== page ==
Making Of 'Metamorfosi'
English translation by Ilaria Maremonti
This work started from a concept quickly done on a morning before going to work, it's probably some oneiric memory :) I cannot show it because I don't know where it has gone to, but the main idea is to represent something realistic which could never exist in the real world. This is the aspect of graphic computer I prefer: making unreality real.
I don't want to go into details, as the main aim of this article is to share the process which led me to the final render with the whole community of CG artists.
I started creating a very simple model made up of a face with strange features (picture 1), then I created another one representing an old man (picture 2). After that, I merged both models creating a third one.
I tried to keep a clean topology (picture 3).
Then, I copied a part of the old man face (picture 4) changing the features and making him younger; I had to add some other edge loops in order connect both meshes (picture 5).
I exported geometry to ZBrush where I added further details which can hardly be obtained by a common modelling software (picture 6); for this reason, I used a normal map (picture 7) in order to reproduce at best in XSI the result obtained with ZBrush. I chose a normal map instead of a displace one just for a question of time, the result wasn't too much different and, in any case, there were no excessive deformations on the surface.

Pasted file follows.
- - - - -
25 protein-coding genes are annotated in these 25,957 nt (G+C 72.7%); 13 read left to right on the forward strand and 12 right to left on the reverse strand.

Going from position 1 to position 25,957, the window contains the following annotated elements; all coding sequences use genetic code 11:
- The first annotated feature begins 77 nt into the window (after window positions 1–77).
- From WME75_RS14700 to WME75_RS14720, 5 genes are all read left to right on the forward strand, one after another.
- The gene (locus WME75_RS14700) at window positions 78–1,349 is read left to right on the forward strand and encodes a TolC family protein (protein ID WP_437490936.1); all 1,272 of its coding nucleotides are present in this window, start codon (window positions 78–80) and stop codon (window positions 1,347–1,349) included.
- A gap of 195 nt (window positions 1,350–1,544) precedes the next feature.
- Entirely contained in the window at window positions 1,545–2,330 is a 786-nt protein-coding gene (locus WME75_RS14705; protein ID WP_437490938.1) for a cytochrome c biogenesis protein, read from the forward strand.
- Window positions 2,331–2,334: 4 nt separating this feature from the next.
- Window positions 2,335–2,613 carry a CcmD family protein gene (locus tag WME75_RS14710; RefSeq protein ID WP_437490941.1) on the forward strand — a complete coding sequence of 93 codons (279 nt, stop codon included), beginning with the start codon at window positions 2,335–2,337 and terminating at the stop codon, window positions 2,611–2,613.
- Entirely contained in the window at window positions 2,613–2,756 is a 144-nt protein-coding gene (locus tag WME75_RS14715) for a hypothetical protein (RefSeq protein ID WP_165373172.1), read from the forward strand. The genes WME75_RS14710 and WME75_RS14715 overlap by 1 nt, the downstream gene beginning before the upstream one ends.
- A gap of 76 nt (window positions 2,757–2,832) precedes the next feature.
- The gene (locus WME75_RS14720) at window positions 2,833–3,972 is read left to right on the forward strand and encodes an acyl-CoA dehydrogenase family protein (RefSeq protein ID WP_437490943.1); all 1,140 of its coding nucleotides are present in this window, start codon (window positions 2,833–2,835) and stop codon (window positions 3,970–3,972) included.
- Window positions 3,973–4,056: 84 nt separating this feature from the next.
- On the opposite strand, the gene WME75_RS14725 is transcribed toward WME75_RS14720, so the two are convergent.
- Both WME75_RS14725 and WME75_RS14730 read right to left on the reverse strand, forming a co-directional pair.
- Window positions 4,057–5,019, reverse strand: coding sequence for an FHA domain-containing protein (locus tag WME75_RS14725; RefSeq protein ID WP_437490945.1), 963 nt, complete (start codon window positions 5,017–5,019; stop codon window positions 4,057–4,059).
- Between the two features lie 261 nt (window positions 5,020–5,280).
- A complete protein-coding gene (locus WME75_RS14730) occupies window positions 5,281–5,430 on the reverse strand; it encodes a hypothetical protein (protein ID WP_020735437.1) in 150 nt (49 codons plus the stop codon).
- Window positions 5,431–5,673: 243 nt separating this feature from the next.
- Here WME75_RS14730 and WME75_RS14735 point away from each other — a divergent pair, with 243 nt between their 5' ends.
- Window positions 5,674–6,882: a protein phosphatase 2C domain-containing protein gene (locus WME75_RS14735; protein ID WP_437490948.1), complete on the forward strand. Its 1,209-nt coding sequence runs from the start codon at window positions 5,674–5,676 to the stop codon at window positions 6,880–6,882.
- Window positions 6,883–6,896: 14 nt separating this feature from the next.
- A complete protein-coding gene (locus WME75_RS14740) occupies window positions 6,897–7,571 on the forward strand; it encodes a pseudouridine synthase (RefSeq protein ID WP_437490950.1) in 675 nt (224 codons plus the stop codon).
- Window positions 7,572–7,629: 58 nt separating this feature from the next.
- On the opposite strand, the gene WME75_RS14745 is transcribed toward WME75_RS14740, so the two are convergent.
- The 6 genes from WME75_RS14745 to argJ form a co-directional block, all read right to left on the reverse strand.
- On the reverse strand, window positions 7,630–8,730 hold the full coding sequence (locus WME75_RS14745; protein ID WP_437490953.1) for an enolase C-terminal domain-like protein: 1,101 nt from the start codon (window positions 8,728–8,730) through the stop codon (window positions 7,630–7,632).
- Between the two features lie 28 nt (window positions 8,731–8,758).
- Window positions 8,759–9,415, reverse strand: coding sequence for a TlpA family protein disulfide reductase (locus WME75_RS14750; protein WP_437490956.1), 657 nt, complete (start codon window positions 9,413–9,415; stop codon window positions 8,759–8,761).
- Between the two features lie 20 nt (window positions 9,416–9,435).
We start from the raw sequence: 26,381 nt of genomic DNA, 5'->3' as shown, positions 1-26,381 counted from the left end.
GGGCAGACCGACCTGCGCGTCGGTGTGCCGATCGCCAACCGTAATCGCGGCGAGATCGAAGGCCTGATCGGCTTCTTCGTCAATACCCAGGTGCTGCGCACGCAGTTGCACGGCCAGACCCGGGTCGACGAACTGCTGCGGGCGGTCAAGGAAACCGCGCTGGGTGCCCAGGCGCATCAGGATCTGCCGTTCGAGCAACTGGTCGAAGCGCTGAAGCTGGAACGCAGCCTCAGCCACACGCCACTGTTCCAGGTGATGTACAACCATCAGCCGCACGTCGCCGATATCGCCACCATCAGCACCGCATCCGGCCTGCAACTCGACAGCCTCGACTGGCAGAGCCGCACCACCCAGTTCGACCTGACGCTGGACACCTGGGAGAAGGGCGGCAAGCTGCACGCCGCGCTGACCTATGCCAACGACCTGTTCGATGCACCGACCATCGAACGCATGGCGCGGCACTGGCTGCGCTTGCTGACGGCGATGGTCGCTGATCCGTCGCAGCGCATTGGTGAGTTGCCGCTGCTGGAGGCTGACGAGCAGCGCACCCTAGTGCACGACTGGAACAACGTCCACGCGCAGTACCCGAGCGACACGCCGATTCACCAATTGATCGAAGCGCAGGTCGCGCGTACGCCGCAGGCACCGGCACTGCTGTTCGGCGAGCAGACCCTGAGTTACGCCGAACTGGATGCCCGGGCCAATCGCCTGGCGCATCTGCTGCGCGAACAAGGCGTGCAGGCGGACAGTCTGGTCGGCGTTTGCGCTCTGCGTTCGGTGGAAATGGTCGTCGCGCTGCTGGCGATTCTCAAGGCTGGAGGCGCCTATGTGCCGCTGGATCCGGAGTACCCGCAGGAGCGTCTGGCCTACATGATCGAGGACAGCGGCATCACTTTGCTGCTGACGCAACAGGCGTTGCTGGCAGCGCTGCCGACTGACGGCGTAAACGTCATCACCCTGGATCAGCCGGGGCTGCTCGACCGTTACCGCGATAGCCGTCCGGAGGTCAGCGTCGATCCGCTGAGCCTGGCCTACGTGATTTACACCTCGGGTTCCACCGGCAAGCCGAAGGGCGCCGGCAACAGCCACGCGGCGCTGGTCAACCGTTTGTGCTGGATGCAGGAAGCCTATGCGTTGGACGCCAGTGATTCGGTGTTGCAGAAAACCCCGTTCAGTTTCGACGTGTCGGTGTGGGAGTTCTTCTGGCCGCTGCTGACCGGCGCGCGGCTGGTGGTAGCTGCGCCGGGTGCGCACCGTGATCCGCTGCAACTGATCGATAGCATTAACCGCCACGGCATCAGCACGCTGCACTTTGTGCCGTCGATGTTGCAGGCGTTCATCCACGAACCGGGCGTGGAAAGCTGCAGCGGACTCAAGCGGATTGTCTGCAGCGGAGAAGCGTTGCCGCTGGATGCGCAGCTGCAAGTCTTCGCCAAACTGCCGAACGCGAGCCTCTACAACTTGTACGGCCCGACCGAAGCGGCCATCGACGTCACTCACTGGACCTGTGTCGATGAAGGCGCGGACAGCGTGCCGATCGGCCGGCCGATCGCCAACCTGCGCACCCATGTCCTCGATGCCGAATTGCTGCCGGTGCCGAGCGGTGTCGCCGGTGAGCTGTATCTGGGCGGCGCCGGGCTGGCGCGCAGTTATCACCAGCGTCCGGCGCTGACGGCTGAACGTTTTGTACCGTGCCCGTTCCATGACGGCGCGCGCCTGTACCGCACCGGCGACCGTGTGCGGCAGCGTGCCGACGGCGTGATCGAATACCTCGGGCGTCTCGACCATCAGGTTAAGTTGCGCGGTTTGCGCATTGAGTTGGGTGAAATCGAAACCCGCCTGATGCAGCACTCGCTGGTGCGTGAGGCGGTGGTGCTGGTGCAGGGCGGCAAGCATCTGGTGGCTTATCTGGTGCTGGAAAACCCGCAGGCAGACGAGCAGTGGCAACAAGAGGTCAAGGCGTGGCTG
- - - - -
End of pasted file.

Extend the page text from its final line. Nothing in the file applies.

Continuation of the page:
Once I exported everything to XSI, I created a lighting pass (picture 8) arranging a key light and a fill light with a key to fill ratio of approx. 1:2; I added a bump map too to reproduce the lack of homogeneity on the skin at best.
Now the 3D part is over, everything coming after is the result of a long post-production in Photoshop.
I created the colour map directly on the rendered model in several passes; in picture 9, you can see two different passes, one obtained with brushes and the other one by means of a gradient. Then, the result was mixed with a dirt layer obtained, in its turn, by several textures welded together by means of gray scale masks (picture 10)
I multiplied, therefore, a colour pass with lighting and occlusion ones (previously obtained) (picture 11);
such result was multiplied with an image base lighting pass obtained through several light sources generated by a HDRI map (picture 12)
The last picture you see is the final result obtained by colour correction and contrast curves (picture 13).